Our research tackles the most persistent issues relevant to school improvement: teacher capacity and expertise, equity, the ability of schools to serve at-risk students, and long-term improvement of the quality of schooling. Our trademark is that we do not pursue small studies that seek a quick fix, but rather we seek to develop knowledge and understanding that can assist decision makers who have the power to shape the priorities of schools, districts, and communities in the interest of children. We are gratified (though not particularly pleased) that issues we have been raising for years in Houston, based on the findings of our research, are now becoming more commonly accepted as critical issues for education – issues that require action. Most important among these is a loss of 135,000 youth from Texas schools every year.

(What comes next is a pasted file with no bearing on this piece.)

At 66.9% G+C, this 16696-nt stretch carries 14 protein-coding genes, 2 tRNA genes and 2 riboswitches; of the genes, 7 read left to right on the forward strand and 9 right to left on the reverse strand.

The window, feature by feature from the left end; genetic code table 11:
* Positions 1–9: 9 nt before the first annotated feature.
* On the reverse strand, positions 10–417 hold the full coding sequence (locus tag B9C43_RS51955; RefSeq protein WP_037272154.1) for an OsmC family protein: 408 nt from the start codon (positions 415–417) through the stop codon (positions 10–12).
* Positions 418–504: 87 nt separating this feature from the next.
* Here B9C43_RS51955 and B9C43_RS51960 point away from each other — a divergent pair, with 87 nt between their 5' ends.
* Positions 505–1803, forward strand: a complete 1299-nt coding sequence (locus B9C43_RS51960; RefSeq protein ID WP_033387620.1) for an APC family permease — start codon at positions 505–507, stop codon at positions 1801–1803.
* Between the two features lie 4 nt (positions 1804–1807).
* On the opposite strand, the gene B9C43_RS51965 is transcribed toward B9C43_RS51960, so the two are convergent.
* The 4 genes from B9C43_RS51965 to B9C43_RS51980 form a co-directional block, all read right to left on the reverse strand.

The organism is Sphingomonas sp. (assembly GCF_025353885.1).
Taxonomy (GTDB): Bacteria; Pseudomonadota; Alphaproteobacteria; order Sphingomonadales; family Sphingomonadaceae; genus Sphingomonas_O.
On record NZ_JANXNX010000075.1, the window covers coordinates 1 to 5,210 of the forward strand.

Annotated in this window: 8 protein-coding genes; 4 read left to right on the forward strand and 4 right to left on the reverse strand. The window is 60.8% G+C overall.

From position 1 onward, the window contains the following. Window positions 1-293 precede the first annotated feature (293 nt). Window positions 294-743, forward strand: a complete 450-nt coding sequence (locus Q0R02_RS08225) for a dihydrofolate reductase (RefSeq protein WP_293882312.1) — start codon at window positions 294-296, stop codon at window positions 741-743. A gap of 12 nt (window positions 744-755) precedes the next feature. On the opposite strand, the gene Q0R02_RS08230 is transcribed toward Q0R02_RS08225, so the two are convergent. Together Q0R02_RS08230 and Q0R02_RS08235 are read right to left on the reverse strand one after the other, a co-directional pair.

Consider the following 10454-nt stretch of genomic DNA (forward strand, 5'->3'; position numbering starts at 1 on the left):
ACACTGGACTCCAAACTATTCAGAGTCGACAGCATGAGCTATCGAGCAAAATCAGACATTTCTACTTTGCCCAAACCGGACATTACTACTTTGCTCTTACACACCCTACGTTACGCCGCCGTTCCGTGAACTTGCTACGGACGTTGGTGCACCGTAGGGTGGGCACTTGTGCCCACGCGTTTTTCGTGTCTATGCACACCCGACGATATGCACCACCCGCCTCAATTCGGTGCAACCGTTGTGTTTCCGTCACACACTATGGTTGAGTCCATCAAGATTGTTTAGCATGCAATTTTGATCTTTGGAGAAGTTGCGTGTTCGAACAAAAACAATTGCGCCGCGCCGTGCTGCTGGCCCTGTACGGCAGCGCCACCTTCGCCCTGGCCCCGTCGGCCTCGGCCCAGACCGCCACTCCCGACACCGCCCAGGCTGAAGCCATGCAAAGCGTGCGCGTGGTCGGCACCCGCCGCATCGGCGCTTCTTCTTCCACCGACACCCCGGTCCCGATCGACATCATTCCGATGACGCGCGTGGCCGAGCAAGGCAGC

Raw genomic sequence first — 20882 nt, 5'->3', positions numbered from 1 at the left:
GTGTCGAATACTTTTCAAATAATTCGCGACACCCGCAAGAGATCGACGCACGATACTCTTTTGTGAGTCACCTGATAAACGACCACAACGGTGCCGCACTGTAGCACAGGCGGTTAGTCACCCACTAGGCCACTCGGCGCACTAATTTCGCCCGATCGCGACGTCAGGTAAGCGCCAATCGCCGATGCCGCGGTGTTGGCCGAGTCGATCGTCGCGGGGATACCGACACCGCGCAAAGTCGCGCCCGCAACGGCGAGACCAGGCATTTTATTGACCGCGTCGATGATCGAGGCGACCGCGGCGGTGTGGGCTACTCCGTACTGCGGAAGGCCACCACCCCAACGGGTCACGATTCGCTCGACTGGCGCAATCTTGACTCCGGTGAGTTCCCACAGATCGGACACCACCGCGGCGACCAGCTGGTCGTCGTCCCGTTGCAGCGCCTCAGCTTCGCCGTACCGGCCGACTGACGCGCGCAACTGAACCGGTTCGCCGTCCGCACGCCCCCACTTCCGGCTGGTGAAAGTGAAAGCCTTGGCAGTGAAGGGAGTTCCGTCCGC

We believe if this problem is to be effectively addressed, it must be understood at both the personal level (of the youth themselves) and at the systemic level, with solid documentation of the structural factors within the schools and within the economic and cultural circumstances affecting youth. And the “micro” and the “macro” analyses must proceed in tandem, not in isolation.
The researchers at the Center for Education bring a very wide range of experience in both research and educational practice to our team. We have been K-12 teachers and college professors, worked as school and district administrators, in social work and community organizations. Our academic expertise spans curriculum, educational psychology, and policy studies. Together, we have a strong record of influential publications that address critical issues central to the national education debate.